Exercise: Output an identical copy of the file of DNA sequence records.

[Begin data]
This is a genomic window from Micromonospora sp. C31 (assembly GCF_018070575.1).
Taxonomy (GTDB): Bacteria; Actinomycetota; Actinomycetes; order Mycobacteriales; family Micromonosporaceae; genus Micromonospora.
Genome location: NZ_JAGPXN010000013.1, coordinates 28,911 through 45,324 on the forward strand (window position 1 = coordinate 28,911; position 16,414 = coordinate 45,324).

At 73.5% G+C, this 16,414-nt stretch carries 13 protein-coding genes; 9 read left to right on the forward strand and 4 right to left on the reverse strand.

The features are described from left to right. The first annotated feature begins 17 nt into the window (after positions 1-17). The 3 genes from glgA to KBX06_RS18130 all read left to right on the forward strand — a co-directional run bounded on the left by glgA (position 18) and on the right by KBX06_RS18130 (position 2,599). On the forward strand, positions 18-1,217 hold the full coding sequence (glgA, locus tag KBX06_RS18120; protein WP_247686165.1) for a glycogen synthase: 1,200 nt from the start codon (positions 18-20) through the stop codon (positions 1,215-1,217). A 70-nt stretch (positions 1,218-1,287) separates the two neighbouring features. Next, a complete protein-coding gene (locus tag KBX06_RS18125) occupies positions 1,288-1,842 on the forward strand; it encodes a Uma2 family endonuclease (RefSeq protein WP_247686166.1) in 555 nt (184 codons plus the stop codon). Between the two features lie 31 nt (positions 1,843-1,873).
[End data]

This is a genomic window from Micromonospora sp. C31 (assembly GCF_018070575.1).
Taxonomy (GTDB): Bacteria; Actinomycetota; Actinomycetes; order Mycobacteriales; family Micromonosporaceae; genus Micromonospora.
Genome location: NZ_JAGPXN010000013.1, coordinates 28,911 through 45,324 on the forward strand (window position 1 = coordinate 28,911; position 16,414 = coordinate 45,324).

At 73.5% G+C, this 16,414-nt stretch carries 13 protein-coding genes; 9 read left to right on the forward strand and 4 right to left on the reverse strand.

The features are described from left to right. The first annotated feature begins 17 nt into the window (after positions 1-17). The 3 genes from glgA to KBX06_RS18130 all read left to right on the forward strand — a co-directional run bounded on the left by glgA (position 18) and on the right by KBX06_RS18130 (position 2,599). On the forward strand, positions 18-1,217 hold the full coding sequence (glgA, locus tag KBX06_RS18120; protein WP_247686165.1) for a glycogen synthase: 1,200 nt from the start codon (positions 18-20) through the stop codon (positions 1,215-1,217). A 70-nt stretch (positions 1,218-1,287) separates the two neighbouring features. Next, a complete protein-coding gene (locus tag KBX06_RS18125) occupies positions 1,288-1,842 on the forward strand; it encodes a Uma2 family endonuclease (RefSeq protein WP_247686166.1) in 555 nt (184 codons plus the stop codon). Between the two features lie 31 nt (positions 1,843-1,873).